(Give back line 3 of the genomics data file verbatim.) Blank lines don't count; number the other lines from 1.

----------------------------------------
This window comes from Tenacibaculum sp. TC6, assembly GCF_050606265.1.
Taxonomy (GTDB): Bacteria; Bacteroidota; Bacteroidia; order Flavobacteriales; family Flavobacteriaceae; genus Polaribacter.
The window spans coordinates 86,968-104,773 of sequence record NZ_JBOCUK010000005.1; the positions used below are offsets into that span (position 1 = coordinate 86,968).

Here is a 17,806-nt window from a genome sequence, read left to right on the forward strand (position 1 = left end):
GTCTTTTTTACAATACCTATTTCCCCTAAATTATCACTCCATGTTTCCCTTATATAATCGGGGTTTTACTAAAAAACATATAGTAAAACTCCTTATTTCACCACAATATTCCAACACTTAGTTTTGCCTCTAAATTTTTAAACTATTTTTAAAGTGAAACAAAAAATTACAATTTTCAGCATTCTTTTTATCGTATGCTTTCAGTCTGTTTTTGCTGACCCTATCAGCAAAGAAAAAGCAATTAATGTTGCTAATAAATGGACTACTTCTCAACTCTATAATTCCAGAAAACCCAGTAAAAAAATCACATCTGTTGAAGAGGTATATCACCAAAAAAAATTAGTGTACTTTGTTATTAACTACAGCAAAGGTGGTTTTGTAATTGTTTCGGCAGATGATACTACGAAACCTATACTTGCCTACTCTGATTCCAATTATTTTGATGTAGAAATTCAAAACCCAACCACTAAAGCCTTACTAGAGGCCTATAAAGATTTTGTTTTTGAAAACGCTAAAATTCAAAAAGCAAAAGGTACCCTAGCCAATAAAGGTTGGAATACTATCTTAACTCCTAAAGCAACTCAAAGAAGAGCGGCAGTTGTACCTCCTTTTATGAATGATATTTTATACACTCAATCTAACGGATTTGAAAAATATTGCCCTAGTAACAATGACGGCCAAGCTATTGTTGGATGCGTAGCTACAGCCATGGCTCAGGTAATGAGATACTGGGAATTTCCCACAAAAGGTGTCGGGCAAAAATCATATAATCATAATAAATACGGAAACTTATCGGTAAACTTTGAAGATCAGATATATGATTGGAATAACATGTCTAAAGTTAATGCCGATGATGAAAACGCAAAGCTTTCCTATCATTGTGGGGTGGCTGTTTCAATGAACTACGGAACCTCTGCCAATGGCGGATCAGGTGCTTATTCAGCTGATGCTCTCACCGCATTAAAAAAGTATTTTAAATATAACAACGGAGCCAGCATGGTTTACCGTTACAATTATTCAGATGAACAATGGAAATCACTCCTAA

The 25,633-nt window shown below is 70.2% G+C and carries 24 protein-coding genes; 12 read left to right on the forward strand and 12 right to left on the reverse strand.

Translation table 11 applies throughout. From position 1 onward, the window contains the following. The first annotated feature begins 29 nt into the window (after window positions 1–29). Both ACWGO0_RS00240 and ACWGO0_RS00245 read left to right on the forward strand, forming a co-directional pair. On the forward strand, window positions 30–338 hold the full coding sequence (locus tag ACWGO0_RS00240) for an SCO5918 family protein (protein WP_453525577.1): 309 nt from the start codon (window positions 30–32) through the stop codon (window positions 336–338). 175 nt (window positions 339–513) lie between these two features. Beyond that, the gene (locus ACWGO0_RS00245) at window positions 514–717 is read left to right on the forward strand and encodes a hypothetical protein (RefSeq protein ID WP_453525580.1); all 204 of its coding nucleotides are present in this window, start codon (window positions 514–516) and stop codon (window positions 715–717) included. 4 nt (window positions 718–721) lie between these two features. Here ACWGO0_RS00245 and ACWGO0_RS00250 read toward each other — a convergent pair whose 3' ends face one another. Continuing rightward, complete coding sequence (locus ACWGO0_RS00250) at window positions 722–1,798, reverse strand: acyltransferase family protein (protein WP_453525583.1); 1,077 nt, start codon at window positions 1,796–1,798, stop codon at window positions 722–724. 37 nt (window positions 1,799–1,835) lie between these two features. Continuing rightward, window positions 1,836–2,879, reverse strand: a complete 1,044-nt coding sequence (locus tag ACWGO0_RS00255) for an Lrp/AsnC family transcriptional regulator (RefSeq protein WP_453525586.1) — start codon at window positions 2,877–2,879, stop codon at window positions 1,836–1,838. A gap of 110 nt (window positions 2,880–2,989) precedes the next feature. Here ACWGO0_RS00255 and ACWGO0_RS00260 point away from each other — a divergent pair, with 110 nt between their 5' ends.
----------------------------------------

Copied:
The window spans coordinates 86,968-104,773 of sequence record NZ_JBOCUK010000005.1; the positions used below are offsets into that span (position 1 = coordinate 86,968).